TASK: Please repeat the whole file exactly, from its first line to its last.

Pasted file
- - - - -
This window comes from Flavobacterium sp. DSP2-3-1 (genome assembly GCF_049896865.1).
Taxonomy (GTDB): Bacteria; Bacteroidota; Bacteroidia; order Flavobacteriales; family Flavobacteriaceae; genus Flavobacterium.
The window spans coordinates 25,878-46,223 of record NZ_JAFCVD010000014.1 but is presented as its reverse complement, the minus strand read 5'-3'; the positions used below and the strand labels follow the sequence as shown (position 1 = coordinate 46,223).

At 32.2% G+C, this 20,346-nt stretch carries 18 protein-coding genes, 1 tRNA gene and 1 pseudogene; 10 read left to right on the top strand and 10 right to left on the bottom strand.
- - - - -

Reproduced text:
This window comes from Flavobacterium sp. DSP2-3-1 (genome assembly GCF_049896865.1).
Taxonomy (GTDB): Bacteria; Bacteroidota; Bacteroidia; order Flavobacteriales; family Flavobacteriaceae; genus Flavobacterium.
The window spans coordinates 25,878-46,223 of record NZ_JAFCVD010000014.1 but is presented as its reverse complement, the minus strand read 5'-3'; the positions used below and the strand labels follow the sequence as shown (position 1 = coordinate 46,223).

At 32.2% G+C, this 20,346-nt stretch carries 18 protein-coding genes, 1 tRNA gene and 1 pseudogene; 10 read left to right on the top strand and 10 right to left on the bottom strand.